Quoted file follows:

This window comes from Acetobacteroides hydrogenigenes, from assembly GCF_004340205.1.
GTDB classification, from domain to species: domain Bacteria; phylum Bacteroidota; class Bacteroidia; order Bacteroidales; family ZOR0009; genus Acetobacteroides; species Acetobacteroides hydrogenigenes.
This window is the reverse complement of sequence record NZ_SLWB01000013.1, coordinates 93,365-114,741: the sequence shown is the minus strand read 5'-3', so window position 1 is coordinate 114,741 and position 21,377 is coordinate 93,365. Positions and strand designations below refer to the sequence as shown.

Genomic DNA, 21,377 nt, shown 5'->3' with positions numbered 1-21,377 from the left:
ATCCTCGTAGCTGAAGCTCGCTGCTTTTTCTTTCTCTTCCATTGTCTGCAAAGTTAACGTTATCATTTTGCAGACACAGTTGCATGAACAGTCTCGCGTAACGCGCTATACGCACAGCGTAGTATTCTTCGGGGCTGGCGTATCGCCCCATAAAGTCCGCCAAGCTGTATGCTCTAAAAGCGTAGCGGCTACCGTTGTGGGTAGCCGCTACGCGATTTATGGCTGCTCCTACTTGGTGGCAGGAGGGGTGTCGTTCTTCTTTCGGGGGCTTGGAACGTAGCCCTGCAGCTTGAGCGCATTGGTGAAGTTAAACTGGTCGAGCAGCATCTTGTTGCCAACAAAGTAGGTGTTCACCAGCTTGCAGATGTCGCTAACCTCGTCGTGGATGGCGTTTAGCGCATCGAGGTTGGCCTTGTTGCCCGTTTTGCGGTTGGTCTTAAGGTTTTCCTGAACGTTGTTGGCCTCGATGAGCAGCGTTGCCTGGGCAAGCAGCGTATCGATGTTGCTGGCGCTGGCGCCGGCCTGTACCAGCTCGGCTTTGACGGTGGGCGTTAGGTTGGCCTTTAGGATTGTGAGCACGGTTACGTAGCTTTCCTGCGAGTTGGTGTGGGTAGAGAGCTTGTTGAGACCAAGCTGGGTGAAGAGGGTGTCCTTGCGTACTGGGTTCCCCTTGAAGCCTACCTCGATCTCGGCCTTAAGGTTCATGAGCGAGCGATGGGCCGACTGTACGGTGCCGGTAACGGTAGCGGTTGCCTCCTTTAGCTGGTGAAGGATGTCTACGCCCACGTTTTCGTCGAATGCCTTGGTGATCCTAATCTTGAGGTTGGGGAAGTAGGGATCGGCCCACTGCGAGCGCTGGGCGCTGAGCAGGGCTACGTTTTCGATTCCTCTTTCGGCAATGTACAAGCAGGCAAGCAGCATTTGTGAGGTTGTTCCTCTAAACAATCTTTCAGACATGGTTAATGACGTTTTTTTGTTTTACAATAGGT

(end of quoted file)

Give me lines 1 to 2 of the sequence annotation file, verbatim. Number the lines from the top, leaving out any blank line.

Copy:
This window comes from Acetobacteroides hydrogenigenes, from assembly GCF_004340205.1.
GTDB classification, from domain to species: domain Bacteria; phylum Bacteroidota; class Bacteroidia; order Bacteroidales; family ZOR0009; genus Acetobacteroides; species Acetobacteroides hydrogenigenes.